Quinolines are an important class of heterocycles due to their wide range of pharmacological properties such as antimalarial, anti-inflammatory,anti-asthmatic,antibacterial,antihypertensive, tyro-kinase PDGF-RTK inhibitory activities. The derivatives of quinolines are also used as synthetic building blocks in the synthesis of heterocycles [1, 2, 3, 4, 5, 6]. The classical methods to synthesize quinolines require harsh reaction conditions and the yields are unsatisfactory in most cases . The Friedlander annulation,which involves the condensation of an aromatic 2-amino aldehyde/ ketone with ketone/aldehyde containing active methylene group followed by cyclization,is the simplest and most straightforward synthetic method for the synthesis of quinoline derivatives, especially for the highly substituted 3-functionalized quinolines . Hydrochloric acid,sulfuric acid,p-toluenesulfonic acid and PPA have been employed as catalysts for this conversion [9, 10, 11, 12]. Some of the methods reported for the synthesis of quinolines also involve the use of catalysts such as SnCl2,BiCl3,I2 [12, 13],montmorillonite KSF clay ,ionic liquids ,Bi(OTf)3 ,Y(OTf)3 ,silver dodecatungstophosphate ,silica sulfuric acid,sulfamic acid, neodymium nitrate [19, 20],dodecylphosphonic acid (DPA) , proline ,silica supported phosphomolybdic acid ,and sodium ethoxide . However,most of these methods suffered from certain drawbacks such as harsh reaction conditions,use of expensive catalysts,and long reaction time,etc. Thus,a simple and environmentally benign procedure with an inexpensive and readily available reagent is desirable,which prompted us to test the feasibility of NiO nanoparticles (NiO NPs) as a catalyst for the synthesis of quinolines without any co-catalysts or additives. Hence in continuation of our earlier effort on quinolines [25, 26, 27, 28, 29, 30, 31, 32, 33] syntheses,herein we report an efficient,cost effective and environmentally benign procedure for the synthesis of multisubstituted quinolines (Scheme 1).2. Experimental 2.1. General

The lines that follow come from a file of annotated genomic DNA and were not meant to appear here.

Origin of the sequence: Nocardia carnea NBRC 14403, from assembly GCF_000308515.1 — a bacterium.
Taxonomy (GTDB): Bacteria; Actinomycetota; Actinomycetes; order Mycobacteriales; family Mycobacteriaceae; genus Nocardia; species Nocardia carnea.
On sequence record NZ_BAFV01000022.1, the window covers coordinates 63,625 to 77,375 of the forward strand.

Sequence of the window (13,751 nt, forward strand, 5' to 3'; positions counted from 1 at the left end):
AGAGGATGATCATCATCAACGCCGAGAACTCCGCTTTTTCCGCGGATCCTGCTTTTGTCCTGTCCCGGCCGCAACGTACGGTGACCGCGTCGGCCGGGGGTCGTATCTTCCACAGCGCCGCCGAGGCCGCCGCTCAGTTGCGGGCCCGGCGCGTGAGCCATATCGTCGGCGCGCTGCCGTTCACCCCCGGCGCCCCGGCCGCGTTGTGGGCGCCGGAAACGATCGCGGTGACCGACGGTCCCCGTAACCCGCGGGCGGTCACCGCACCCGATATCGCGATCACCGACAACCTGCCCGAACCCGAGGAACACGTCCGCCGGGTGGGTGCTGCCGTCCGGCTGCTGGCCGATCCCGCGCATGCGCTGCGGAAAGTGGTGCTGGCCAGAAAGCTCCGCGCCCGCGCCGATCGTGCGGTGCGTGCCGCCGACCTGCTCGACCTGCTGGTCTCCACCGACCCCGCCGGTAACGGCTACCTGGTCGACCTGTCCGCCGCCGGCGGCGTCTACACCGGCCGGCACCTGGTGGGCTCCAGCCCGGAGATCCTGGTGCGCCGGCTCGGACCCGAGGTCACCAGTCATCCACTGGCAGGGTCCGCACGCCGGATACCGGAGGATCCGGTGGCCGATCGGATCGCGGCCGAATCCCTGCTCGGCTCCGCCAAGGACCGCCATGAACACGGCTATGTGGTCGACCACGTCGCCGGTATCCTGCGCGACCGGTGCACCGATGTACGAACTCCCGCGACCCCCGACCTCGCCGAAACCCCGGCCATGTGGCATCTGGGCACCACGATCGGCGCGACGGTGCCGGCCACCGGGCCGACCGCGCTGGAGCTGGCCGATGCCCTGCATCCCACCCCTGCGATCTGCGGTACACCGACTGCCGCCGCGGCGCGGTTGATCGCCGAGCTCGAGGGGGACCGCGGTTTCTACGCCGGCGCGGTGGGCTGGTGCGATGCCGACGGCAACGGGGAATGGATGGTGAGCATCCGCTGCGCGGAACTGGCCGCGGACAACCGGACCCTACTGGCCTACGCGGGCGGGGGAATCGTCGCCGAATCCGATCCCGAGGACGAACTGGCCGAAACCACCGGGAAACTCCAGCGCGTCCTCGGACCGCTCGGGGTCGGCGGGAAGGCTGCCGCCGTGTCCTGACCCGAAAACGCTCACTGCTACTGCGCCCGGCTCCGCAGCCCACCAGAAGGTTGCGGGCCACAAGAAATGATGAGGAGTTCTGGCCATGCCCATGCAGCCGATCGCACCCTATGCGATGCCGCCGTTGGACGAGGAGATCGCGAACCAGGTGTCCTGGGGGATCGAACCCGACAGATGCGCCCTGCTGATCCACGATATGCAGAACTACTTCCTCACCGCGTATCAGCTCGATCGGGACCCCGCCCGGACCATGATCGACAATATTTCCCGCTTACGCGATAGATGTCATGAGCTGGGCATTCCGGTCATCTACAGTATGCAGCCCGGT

Chemicals were purchased from Sigma Aldrich,Fluka and used as received. IR spectra were recorded using an AVATAR 330 equipped with a DTGS detector. NMR spectra were recorded on a Bruker AMX-400 instrument in CDCl3 using TMS as an internal reference. Mass spectra were recorded either on an ABI QSTAR XL ESI-TOF Mass spectrometer (Sciex Model) or an LC-MS using Agilent 1200 series LC and Micromass zQ spectrometer. Melting points were determined in open capillaries and were uncorrected. Powder X-ray diffraction analysis was carried out using a Bruker D8 Advance diffractometer and lanthanum hexaboride (LaB6) was used to calibrate the instrument before analysis. 2.2. Synthesis of the catalyst
To a solution of 2.3 g of Ni(NO3)2⋅6H2O in 10 mL distilled water, 10 mL of 15% NaOH was added drop wise with constant stirring.After 15 min the obtained products were collected by centrifugation, washed thoroughly with distilled water and dried at 100 ℃. Then the dried sample was heated at 400 ℃ for 3 h.